Netflix provides a better opportunity for documentary content distribution than Discovery

By | 24/08/2015

In the 1990s when satellite distribution of television content was in it’s infancy we got a satellite dish and I would watch the Discovery Channel from the start of the broadcast day to when the programmes were played for the second time that day.

By watching so many documentaries I learned a lot about the world. I watched Mythbusters, Lonely Planet, Modern Marvels and many many other documentaries. It is only ten years later that I stopped watching Discovery. By that time I was no longer in the family home and so documentary viewing was more restrictive. Whilst at the University of Bournemouth and the University of Westminster I did take advantage to watch as many documentaries as I could find. The dissertation I wrote during my third year of studies was about the documentary genre. I had an academic reason to watch these documentaries. It was no longer a hobby.

Aside from the selection of Discovery channels and University VHS tapes documentaries can also be found on national and European channels. I am thinking of Temps Present, Passe Moi Les Jumelles and other factual programmes and current affairs content. These documentaries fit within a specific format to be broadcast at the same times every week.

We then have artistic documentaries like those broadcast on Arte, shown at independent cinemas, festivals and more. These documentaries are not adapted for mainstream viewing. They fill a niche. They are sometimes hard to watch and other times so niche that aside from those with that passion or interest no one will ever watch them.

The Discovery Channel network broadcasts set documentaries at set times on set channels for a set number of hours per day. Viewers can either watch documentaries as they are broadcast or on demand. As PVR arrived viewers could shape their viewing habits around their lifestyle rather than the other way around.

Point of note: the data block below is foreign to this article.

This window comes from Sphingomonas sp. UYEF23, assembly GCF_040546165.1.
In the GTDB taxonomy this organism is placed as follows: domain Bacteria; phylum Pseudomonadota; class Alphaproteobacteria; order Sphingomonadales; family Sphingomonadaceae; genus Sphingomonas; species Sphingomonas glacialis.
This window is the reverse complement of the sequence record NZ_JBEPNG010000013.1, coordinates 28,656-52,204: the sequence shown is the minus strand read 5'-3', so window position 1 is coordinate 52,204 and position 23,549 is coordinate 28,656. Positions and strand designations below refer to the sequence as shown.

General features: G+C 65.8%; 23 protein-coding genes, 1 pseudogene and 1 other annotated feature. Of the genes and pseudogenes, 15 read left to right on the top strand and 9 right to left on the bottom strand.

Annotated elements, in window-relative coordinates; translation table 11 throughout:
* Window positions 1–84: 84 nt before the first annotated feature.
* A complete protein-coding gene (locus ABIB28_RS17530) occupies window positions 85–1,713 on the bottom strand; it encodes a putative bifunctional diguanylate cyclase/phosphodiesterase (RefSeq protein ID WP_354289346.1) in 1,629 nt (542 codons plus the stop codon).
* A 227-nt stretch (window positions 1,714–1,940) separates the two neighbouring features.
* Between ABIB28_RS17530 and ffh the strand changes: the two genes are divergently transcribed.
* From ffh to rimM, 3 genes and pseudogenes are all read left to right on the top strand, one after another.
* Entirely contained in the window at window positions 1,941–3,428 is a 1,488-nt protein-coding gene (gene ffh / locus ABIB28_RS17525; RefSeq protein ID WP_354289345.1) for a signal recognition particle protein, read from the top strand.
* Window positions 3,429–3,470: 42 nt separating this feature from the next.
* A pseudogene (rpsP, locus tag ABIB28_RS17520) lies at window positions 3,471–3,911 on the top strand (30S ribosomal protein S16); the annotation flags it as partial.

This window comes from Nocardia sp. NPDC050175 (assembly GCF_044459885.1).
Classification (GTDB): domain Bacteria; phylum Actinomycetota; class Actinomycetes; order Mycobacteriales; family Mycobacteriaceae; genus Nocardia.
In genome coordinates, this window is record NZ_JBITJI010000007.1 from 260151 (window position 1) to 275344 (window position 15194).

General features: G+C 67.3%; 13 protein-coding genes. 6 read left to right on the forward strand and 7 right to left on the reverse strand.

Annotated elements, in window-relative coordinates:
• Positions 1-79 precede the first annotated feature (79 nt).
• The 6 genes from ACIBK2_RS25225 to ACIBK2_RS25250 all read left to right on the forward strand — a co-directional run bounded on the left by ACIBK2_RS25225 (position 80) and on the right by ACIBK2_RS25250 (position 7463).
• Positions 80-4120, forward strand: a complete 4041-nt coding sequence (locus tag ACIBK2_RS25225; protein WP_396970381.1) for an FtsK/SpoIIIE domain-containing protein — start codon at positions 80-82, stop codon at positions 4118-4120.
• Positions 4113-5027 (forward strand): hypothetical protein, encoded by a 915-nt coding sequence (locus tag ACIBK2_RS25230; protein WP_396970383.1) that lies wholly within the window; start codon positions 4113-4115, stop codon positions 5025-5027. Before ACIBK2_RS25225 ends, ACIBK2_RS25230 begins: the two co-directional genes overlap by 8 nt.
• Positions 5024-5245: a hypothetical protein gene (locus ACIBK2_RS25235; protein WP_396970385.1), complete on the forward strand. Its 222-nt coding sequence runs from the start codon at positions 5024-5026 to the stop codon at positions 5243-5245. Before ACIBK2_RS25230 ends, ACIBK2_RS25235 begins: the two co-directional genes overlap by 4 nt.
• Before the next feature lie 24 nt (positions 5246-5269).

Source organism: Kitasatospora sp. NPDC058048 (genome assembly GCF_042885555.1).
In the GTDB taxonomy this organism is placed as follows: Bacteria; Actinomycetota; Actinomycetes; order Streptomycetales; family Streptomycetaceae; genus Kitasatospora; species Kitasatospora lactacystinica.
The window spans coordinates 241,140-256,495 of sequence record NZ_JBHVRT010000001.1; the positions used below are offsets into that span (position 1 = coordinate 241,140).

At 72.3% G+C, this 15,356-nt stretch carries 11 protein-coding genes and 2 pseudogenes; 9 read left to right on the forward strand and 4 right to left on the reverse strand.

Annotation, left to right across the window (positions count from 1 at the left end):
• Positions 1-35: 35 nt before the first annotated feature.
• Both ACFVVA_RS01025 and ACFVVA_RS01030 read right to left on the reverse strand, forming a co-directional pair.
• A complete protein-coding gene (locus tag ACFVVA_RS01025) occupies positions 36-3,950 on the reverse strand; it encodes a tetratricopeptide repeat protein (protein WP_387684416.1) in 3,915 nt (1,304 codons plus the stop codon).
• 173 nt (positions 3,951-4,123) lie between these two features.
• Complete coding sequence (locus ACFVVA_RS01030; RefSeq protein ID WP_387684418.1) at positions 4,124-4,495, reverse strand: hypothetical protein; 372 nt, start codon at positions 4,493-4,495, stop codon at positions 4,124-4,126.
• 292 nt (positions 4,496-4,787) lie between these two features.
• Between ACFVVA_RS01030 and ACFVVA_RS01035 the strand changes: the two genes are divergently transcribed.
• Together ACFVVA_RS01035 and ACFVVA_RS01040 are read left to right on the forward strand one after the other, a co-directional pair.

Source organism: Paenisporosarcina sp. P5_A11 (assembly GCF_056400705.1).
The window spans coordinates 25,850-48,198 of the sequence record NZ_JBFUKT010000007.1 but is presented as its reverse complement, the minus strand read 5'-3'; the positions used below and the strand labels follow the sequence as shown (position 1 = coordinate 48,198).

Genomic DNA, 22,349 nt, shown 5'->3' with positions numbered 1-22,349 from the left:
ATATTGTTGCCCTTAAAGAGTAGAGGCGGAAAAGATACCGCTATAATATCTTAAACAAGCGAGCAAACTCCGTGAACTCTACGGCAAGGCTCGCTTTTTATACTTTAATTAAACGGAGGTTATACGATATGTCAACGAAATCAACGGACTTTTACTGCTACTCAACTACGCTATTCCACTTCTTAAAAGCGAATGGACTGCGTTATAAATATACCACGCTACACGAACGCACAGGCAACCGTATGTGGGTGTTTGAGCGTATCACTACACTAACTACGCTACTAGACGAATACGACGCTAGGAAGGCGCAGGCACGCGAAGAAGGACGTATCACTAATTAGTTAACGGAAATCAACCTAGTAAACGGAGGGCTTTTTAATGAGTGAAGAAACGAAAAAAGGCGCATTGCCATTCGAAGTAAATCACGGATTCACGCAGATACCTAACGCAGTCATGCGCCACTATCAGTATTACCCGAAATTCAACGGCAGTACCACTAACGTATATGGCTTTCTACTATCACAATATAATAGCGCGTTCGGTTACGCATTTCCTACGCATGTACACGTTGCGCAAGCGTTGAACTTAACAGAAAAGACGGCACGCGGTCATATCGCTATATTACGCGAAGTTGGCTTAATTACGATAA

Discovery channel documentaries have two serious flaws, that as a documentary professional cannot stand. The first of these is commercial breaks. When I watch content I want to watch it from start to finish. I don’t want it to be interrupted because it means that for two or three minutes I have to find something else to do. This could be a serious trigger to people having a laptop or tablet with them when watching TV. The second very big flaw with Discovery TV documentaries is sensationalism and repetition.

I found that when watching hour long documentaries on Discovery television channels more than half of the time is spent repeating what has happened and what will happen with very little content left over. You will spend an hour watching a show that could have been over in just 24 minutes. This is an excellent way to lose viewers.

Netflix is a video on demand platform. This platform makes available all of the content it has licensed to it’s customers. This content is ready to play within seconds and has no adverts. This is great for content creators. It means that they can spend more time moving the story forward. There is no need to worry about viewers starting to watch a show half way through. It means that if you have a 42 minute slot you can spend 52 minutes telling the story. This is great for content creators.

The flaw of Discovery Channel documentaries and commercial television in general is that they make mediocre content and then add adverts every few minutes. This means that a mediocre programme will be watched from one commercial to another before the channel is changed. They live under the misconception that sensationalism and excited narration will keep viewers. It has the opposite effect, at least on me.

Netflix allows you to watch the BBC Blue Planet and Planet Earth documentaries with no adverts. This gives documentary makers an advantage. Imagine watching Planet Earth documentary episodes that are 52 minutes long with an extra 15 minutes or more of adverts thrown in. For this reason Netflix is an excellent documentary distribution platform.

‘Make what people want to watch and the rest goes with it’. I don’t think that has changed at all. My job every day is to make what people want to watch.”

I have written several times about my notion that documentaries are encyclopaedias. Planet Earth and Blue Planet documentaries are a perfect demonstration of this. Each episode is about a specific biome. By watching each documentary your knowledge and understanding of the world around you increases.

Compare this to the sensationalist hyperactive content that the Discovery channel network places in between adverts. Their content is so sensationalist and so condescending that I switch programme within minutes, if not seconds, of tuning in. Through having to appeal to a mass audience the Discovery Channel documentary network fails me as a viewer. Their content is too unpleasant to watch.

I want to learn, I want good camera work, good editing and good narration. When documentaries have all of these features I will watch them. I want both the content creator and the content distributor to treat me with respect. Although Netflix is not perfect it does a better job than Discovery.

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